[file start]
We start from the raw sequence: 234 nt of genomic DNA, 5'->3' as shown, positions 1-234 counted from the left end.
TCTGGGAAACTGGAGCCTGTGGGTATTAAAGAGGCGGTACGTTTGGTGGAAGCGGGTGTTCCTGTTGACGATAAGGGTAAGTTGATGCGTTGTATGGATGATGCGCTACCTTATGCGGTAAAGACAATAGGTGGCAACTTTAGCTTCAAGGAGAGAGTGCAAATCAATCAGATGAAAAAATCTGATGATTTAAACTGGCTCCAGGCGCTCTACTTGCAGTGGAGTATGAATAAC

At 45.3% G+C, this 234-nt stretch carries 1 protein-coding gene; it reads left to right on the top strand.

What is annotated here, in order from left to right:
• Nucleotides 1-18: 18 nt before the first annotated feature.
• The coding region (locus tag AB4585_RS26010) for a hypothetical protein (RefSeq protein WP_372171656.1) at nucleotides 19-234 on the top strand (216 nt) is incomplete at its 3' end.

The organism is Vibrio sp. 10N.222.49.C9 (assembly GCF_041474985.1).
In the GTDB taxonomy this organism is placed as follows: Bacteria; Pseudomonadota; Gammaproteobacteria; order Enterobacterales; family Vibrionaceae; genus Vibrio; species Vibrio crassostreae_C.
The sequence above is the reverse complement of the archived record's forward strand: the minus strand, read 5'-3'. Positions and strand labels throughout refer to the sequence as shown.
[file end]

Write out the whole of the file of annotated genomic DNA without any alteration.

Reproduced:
We start from the raw sequence: 234 nt of genomic DNA, 5'->3' as shown, positions 1-234 counted from the left end.
TCTGGGAAACTGGAGCCTGTGGGTATTAAAGAGGCGGTACGTTTGGTGGAAGCGGGTGTTCCTGTTGACGATAAGGGTAAGTTGATGCGTTGTATGGATGATGCGCTACCTTATGCGGTAAAGACAATAGGTGGCAACTTTAGCTTCAAGGAGAGAGTGCAAATCAATCAGATGAAAAAATCTGATGATTTAAACTGGCTCCAGGCGCTCTACTTGCAGTGGAGTATGAATAAC

At 45.3% G+C, this 234-nt stretch carries 1 protein-coding gene; it reads left to right on the top strand.

What is annotated here, in order from left to right:
• Nucleotides 1-18: 18 nt before the first annotated feature.
• The coding region (locus tag AB4585_RS26010) for a hypothetical protein (RefSeq protein WP_372171656.1) at nucleotides 19-234 on the top strand (216 nt) is incomplete at its 3' end.

The organism is Vibrio sp. 10N.222.49.C9 (assembly GCF_041474985.1).
In the GTDB taxonomy this organism is placed as follows: Bacteria; Pseudomonadota; Gammaproteobacteria; order Enterobacterales; family Vibrionaceae; genus Vibrio; species Vibrio crassostreae_C.
The sequence above is the reverse complement of the archived record's forward strand: the minus strand, read 5'-3'. Positions and strand labels throughout refer to the sequence as shown.